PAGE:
The special committee of Gray’s Inn therefore rejected Bertha Cave’s application on two counts: firstly, according to Hart’s case (1780), a single Inn of Court did not have the power to set a precedent such as admitting a woman to study for the Bar; secondly, according to Hall v. The Incorporated Society of Law Agents (1901), any gender-neutral terms described by Dugdale relating to the membership of the Inn should be read as male. Only when the legislature was changed could the Inn admit women. The Benchers of Gray’s Inn, upon hearing the conclusion of the special committee, moved that Bertha Cave be informed that they had no power to admit her.

Bertha Cave then appeared in the House of Lords, before Lord Halsbury, then-Lord Chancellor, and the Judges, on 2 December 1903 to appeal the decision made by Gray’s Inn. The issue now was not whether the Judges in the House of Lords had the power to change the law, but whether they were willing to change it to allow women to enter the legal profession. However, the Judges decided against allowing such a precedent. Though there was no actual rule against the admission of women to the Inns of Court, the long-continued practice of the Inns only to admit men meant that to admit women would require setting a precedent, something that the Lord Chancellor was not willing at that time to grant. The Lord Chancellor’s closing remarks made it clear that in his opinion, he and the Judges were considering whether the Benchers of Gray’s Inn had been correct in their rejection of Bertha Cave’s application, not whether to allow women to join the Inns of Court as students. After stating that the Judges would not make a precedent to allow women to enter the legal profession, and would not suggest that the Inns of Court alter their centuries-old course of practice, the Lord Chancellor concluded that “that is quite enough to justify the Inn in the course they have pursued and we do not think it necessary to give any other reasons than that there is no precedent for such a proceeding.”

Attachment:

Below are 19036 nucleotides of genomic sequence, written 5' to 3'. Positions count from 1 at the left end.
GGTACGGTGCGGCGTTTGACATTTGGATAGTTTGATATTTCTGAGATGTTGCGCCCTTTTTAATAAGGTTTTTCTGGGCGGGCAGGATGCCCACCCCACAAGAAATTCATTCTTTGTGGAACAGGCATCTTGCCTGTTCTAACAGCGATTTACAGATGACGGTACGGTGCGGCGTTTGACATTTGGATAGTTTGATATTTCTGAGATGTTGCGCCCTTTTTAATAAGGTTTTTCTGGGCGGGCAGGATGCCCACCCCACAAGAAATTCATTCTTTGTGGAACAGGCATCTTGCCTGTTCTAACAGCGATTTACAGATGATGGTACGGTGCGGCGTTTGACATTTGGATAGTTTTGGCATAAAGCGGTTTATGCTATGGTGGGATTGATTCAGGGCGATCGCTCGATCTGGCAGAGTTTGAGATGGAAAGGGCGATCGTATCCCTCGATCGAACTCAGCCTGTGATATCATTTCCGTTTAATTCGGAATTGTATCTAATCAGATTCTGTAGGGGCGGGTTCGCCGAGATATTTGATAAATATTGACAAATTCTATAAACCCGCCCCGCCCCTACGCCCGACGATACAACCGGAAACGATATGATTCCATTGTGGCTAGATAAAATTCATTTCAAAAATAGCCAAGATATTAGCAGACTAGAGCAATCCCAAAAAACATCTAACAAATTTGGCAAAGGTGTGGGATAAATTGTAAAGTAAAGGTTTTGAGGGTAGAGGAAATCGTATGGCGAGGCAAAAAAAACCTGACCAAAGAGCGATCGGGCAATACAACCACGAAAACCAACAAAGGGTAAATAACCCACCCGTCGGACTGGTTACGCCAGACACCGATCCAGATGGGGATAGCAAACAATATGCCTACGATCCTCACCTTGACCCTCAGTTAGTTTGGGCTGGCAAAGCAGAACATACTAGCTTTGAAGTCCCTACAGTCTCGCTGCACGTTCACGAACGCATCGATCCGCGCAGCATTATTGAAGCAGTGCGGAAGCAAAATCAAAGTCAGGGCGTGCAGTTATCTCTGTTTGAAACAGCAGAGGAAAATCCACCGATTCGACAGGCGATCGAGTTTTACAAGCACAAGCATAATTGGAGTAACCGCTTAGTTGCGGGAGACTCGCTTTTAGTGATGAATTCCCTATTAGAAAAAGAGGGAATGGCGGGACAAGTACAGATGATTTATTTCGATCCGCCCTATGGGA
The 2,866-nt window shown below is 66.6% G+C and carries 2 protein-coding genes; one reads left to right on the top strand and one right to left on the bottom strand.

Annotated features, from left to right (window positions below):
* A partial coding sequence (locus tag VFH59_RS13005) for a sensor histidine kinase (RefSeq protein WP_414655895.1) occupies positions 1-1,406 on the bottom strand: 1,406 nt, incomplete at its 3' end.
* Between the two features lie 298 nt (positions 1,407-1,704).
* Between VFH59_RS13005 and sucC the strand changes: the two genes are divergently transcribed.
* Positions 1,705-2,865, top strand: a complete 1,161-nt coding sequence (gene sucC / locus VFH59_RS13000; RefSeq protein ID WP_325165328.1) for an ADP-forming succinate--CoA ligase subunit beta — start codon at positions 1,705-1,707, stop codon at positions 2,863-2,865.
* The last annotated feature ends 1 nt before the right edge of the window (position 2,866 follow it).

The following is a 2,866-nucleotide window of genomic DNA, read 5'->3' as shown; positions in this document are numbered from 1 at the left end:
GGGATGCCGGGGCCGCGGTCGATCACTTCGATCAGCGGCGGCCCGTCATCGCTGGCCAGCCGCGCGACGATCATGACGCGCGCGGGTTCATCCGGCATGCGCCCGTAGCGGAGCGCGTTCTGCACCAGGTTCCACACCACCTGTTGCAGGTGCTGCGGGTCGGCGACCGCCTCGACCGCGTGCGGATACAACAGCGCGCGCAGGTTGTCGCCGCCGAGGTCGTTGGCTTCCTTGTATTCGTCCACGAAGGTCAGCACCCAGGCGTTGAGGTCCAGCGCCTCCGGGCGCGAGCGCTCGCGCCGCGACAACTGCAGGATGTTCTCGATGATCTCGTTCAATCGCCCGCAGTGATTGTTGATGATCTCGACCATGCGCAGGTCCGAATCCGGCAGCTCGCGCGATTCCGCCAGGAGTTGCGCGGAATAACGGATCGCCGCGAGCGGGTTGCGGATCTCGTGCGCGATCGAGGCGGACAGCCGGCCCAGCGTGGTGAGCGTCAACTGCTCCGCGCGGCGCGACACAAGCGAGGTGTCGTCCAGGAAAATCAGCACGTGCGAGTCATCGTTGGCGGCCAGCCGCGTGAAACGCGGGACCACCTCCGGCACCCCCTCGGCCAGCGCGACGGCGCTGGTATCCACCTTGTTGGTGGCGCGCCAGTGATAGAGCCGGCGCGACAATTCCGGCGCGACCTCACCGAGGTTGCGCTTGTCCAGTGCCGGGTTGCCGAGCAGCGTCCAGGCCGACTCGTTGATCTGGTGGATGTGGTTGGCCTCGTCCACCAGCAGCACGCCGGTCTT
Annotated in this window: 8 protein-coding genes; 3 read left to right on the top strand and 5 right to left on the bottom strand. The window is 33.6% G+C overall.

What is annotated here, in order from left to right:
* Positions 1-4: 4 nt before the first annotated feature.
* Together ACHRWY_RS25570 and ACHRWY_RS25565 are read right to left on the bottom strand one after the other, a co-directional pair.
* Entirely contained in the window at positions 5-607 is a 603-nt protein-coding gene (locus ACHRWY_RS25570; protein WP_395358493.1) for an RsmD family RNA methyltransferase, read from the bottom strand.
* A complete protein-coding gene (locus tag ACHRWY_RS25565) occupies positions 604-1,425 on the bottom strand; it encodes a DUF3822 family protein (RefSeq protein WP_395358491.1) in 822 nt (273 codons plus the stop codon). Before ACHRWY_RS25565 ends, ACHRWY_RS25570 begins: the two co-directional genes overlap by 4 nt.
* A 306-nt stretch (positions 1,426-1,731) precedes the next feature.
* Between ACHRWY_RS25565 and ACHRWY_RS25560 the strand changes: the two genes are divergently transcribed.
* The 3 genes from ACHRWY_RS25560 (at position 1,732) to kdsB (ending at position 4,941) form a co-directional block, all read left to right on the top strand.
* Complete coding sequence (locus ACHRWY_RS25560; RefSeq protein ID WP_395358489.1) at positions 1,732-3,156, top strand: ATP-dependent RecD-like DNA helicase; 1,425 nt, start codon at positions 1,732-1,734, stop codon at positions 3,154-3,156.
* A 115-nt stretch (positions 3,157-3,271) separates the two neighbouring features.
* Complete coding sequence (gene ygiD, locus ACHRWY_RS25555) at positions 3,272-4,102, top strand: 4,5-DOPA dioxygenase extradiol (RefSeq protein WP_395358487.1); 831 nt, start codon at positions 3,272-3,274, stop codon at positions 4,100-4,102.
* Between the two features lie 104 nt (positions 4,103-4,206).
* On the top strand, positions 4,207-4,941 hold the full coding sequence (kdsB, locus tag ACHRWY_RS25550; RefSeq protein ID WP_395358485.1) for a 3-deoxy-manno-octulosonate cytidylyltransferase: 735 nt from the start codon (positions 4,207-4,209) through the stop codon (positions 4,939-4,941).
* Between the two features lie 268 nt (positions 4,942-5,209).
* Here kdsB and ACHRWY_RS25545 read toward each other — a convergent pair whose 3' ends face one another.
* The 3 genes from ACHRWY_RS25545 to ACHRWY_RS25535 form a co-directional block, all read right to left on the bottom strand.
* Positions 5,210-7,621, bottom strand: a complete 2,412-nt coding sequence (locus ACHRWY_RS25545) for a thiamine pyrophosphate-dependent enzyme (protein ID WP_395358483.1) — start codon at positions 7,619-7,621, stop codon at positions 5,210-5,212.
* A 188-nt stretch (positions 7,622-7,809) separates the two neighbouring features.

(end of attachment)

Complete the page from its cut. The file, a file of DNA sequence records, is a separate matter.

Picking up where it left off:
Although Bertha Cave’s appeal to the Lord Chancellor and Judges was unsuccessful, she was following the correct procedure for someone refused admission to an Inn of Court. According to an 1837 Lincoln’s Inn order, the Judges could entertain the application of any gentleman refused entry to any Inn of Court; each Inn was willing to be bound by the decision of the Judges on such an application. The other three Inns of Court consented to this order on 27 January 1837. The significance of this order in relation to the Bertha Cave appeal was not lost on the Benchers of Gray’s Inn, who copied the letter into the Pension minutes for 11 December 1903, after the copy of the Lord Chancellor’s report rejecting her appeal.

The entries relating to Bertha Cave’s application to join Gray’s Inn in the Society’s Pension minutes demonstrate that the Benchers of the Inn did not immediately disregard Miss Cave’s application. Although ultimately she was not admitted to the Inn, nevertheless two Benchers had moved in favour of admitting her when she first applied. Even the special committee, which advised rejecting Bertha Cave’s application, did so by citing a number of legal precedents as to why the Inn’s Benchers were unable to make such a decision alone. As with the case of Margaret Hall before her, Bertha Cave had to appeal to the legislators for change. However, in 1903 those legislators were unable, or unwilling, to enact such a change. Therefore, women would have to wait until 1919, after a number of debates in Parliament (and a Great War), to be able to become members of the Inns of Court, with the enactment of the Sex Disqualification (Removal) Act late that year.

Dr Daniel F. Gosling

27 June 2017

The Pension minute of 10 March 1903 opening the  discussion of Bertha Cave’s application